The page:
COMMENTARY | The Russians charged in hard, driving NATO forces back under sheer weight of massed infantry and armor. However, the U.S.-led West struck back hard and with devastating accuracy, matching Russian size and aggression with high-tech know-how. On land Russia had the advantage, but in the air and at sea the West quickly got the upper hand. In the end, fuel shortages crimped Russia’s war plan. Is this a prediction of summer 2014, after Russia invades Ukraine proper and attempts to “appropriate” other regions of that sovereign nation?
Instead, it is a recap of author Tom Clancy’s popular novel Red Storm Rising, which featured a 1980s full-scale war between NATO and the Soviet Union. Given the growing masses of Russian troops on the Ukrainian border, as described by TIME, should we be dusting off our copies of our Cold War paperbacks? Has the West’s cautious response to Russia’s seizure of Ukraine’s Crimean Peninsula, which Russia says was to protect ethnic Russians from left-wing Ukrainian fervor, emboldened Russian president Vladimir Putin to behave more like Joseph Stalin than Mikhail Gorbachev?
The possibility of a full-scale Russian invasion of Ukraine puts the West in a tight spot. Western Europe needs Russia’s continued petroleum sales and the United States, busy pulling its troops out of Afghanistan after twelve and a half years of warfare and occupation, is hardly eager for another conflict. And, with the aftermath of the Great Recession causing substantial cuts to U.S. defense spending, is America even prepared for a war against a combat-proficient foe?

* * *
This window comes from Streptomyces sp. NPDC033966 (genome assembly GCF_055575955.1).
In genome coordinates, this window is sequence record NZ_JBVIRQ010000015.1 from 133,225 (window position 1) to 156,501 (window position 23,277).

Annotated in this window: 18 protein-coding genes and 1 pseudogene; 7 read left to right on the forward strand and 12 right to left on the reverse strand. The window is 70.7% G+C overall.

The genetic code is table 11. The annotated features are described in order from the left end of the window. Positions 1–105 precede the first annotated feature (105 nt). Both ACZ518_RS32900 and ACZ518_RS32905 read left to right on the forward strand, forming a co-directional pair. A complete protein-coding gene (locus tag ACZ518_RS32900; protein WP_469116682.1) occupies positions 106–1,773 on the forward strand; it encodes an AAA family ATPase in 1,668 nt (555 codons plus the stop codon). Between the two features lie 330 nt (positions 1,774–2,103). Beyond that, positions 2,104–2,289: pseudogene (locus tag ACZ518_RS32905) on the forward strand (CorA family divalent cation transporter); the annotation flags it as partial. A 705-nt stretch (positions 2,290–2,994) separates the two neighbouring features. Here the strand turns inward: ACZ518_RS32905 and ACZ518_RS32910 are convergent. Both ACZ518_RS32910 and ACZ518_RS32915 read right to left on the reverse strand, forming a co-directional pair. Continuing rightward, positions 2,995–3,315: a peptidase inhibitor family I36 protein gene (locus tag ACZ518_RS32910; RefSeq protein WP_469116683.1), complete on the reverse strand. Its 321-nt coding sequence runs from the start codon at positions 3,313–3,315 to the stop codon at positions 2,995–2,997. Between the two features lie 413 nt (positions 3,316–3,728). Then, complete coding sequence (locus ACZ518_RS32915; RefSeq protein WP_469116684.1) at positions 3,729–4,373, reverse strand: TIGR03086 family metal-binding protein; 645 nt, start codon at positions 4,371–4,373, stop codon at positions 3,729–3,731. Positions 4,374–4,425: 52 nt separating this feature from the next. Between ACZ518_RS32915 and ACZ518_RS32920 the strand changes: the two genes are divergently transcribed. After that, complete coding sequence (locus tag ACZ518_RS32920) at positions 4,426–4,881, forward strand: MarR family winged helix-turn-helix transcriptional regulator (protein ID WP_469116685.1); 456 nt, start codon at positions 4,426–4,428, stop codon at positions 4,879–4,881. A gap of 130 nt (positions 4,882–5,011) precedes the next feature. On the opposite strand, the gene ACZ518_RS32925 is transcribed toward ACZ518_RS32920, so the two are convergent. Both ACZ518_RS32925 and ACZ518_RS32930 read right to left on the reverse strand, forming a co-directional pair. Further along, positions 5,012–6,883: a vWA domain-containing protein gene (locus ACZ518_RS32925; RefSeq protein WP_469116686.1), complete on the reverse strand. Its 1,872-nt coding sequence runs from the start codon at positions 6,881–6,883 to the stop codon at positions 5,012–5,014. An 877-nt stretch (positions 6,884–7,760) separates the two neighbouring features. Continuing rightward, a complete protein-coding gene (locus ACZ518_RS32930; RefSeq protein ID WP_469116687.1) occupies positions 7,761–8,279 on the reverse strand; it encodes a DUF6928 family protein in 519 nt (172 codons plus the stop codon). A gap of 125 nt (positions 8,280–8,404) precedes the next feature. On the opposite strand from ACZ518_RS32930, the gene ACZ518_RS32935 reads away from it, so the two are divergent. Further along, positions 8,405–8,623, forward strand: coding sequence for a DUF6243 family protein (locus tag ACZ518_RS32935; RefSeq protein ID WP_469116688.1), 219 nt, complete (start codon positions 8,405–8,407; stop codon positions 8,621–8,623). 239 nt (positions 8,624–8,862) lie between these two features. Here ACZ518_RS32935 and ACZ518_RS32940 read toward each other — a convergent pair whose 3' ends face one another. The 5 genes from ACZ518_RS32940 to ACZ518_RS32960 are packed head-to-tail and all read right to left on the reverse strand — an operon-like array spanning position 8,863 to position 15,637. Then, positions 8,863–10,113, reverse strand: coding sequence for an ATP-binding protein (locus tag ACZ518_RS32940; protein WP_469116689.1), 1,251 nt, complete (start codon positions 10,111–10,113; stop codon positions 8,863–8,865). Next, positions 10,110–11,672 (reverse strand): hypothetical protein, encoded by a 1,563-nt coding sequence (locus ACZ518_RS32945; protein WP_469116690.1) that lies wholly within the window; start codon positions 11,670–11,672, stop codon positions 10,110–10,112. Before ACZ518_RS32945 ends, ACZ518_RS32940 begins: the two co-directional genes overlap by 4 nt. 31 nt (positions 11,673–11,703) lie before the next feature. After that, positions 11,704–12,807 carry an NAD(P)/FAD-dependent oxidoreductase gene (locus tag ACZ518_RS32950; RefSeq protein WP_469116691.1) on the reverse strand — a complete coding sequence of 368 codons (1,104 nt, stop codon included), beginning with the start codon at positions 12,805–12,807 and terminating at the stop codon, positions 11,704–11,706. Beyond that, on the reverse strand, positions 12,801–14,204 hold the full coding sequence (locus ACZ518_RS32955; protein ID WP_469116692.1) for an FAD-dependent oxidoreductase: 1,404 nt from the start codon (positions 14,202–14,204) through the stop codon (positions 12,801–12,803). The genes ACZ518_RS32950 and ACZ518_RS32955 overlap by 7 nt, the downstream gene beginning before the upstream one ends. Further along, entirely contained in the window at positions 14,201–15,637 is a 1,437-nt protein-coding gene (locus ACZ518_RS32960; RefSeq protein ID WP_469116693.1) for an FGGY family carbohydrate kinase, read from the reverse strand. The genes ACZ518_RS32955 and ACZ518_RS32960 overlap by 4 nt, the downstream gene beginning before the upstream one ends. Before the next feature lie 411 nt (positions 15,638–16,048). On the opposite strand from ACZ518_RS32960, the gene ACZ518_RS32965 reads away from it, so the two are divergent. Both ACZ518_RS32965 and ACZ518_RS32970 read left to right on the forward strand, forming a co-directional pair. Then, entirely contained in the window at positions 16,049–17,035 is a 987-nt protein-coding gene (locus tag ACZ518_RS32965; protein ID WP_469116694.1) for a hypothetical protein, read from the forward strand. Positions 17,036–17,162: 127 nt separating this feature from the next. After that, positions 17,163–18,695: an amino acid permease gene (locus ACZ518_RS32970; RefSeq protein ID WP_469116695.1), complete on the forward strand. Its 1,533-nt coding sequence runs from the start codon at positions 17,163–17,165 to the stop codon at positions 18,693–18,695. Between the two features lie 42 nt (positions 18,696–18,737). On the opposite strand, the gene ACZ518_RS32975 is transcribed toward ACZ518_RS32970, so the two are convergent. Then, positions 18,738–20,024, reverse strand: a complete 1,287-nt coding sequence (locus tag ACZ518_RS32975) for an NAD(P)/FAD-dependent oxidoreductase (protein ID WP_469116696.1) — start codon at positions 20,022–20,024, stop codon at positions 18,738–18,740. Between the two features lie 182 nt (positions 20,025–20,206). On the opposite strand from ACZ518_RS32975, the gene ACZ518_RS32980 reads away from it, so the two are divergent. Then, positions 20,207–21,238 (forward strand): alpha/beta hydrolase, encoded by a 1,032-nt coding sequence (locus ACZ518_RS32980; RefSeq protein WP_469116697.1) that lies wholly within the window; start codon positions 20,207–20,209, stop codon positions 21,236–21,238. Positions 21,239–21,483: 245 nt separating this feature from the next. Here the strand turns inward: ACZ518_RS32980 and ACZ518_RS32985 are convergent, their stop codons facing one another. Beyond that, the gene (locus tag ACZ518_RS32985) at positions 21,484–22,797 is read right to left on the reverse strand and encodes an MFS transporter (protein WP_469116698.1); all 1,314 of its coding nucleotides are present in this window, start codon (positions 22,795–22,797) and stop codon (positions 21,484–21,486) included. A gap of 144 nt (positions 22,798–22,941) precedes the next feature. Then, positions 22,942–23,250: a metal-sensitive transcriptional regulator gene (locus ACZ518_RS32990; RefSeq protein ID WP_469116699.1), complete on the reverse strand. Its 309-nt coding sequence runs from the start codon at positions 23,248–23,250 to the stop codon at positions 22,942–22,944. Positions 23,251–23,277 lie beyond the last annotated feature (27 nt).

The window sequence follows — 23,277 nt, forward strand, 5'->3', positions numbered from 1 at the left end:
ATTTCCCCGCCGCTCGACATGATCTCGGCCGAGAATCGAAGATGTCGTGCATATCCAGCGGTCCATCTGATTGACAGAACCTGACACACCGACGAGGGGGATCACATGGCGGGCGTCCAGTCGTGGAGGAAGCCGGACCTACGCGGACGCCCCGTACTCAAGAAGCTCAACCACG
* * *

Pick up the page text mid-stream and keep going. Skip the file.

War with Russia won’t be like war with Iraq or Afghanistan, and policymakers are being careful. The U.S. has avoided “lethal military aid,” meaning weapons, to Ukraine and has stressed that it will not act unilaterally in Europe, only serving as a part of NATO. Currently, Ukraine is not a member of NATO and there is no treaty obligation to respond to an attack on that nation with a military response.
But the possibility of a growing conflict still looms, especially if a NATO ally does get involved. What if Russian aggression grows to involve Turkey or one of the Baltic states, all of whom are members of NATO? If a member of NATO does support Ukraine after the Russians invade, do shots fired at those foreign troops constitute an attack on a NATO member itself, or must there be a direct assault on sovereign territory of a NATO member? In the past there has been no obligation for NATO to directly assist members involved in their own foreign excursions, such as the U.S. in Vietnam or Britain in the Falkland Islands, but a war in Ukraine, geographically near most NATO members and instigated by NATO’s most historic opponent, could be a game changer.
While World War III is unlikely, it is probably time for Red Storm Rising to be on the evening reading list of the White House staff and the military brass.